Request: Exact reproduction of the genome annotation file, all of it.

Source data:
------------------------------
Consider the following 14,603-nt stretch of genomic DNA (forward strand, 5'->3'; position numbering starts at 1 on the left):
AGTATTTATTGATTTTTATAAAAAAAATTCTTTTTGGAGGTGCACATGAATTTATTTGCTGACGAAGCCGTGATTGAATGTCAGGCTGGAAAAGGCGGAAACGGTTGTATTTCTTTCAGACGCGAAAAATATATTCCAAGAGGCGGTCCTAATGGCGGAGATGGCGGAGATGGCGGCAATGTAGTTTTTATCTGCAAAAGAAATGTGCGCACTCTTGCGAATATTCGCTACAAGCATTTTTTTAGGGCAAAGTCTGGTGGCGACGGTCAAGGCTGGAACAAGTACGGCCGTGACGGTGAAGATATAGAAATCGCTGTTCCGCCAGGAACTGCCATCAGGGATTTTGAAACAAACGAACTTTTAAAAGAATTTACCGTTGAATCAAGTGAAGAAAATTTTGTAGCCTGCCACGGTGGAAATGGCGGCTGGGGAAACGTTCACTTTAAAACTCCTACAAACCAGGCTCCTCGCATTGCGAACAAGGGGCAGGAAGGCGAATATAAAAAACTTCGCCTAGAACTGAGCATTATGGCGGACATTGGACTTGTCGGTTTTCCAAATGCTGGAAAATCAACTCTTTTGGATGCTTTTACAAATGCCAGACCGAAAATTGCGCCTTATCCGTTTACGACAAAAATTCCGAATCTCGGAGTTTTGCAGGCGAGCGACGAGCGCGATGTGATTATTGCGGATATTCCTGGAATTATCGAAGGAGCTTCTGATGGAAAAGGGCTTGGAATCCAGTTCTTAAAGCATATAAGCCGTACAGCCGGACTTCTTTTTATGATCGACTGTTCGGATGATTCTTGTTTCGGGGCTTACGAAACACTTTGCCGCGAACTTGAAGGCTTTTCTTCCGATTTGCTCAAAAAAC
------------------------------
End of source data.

Consider the following 14,603-nt stretch of genomic DNA (forward strand, 5'->3'; position numbering starts at 1 on the left):
AGTATTTATTGATTTTTATAAAAAAAATTCTTTTTGGAGGTGCACATGAATTTATTTGCTGACGAAGCCGTGATTGAATGTCAGGCTGGAAAAGGCGGAAACGGTTGTATTTCTTTCAGACGCGAAAAATATATTCCAAGAGGCGGTCCTAATGGCGGAGATGGCGGAGATGGCGGCAATGTAGTTTTTATCTGCAAAAGAAATGTGCGCACTCTTGCGAATATTCGCTACAAGCATTTTTTTAGGGCAAAGTCTGGTGGCGACGGTCAAGGCTGGAACAAGTACGGCCGTGACGGTGAAGATATAGAAATCGCTGTTCCGCCAGGAACTGCCATCAGGGATTTTGAAACAAACGAACTTTTAAAAGAATTTACCGTTGAATCAAGTGAAGAAAATTTTGTAGCCTGCCACGGTGGAAATGGCGGCTGGGGAAACGTTCACTTTAAAACTCCTACAAACCAGGCTCCTCGCATTGCGAACAAGGGGCAGGAAGGCGAATATAAAAAACTTCGCCTAGAACTGAGCATTATGGCGGACATTGGACTTGTCGGTTTTCCAAATGCTGGAAAATCAACTCTTTTGGATGCTTTTACAAATGCCAGACCGAAAATTGCGCCTTATCCGTTTACGACAAAAATTCCGAATCTCGGAGTTTTGCAGGCGAGCGACGAGCGCGATGTGATTATTGCGGATATTCCTGGAATTATCGAAGGAGCTTCTGATGGAAAAGGGCTTGGAATCCAGTTCTTAAAGCATATAAGCCGTACAGCCGGACTTCTTTTTATGATCGACTGTTCGGATGATTCTTGTTTCGGGGCTTACGAAACACTTTGCCGCGAACTTGAAGGCTTTTCTTCCGATTTGCTCAAAAAAC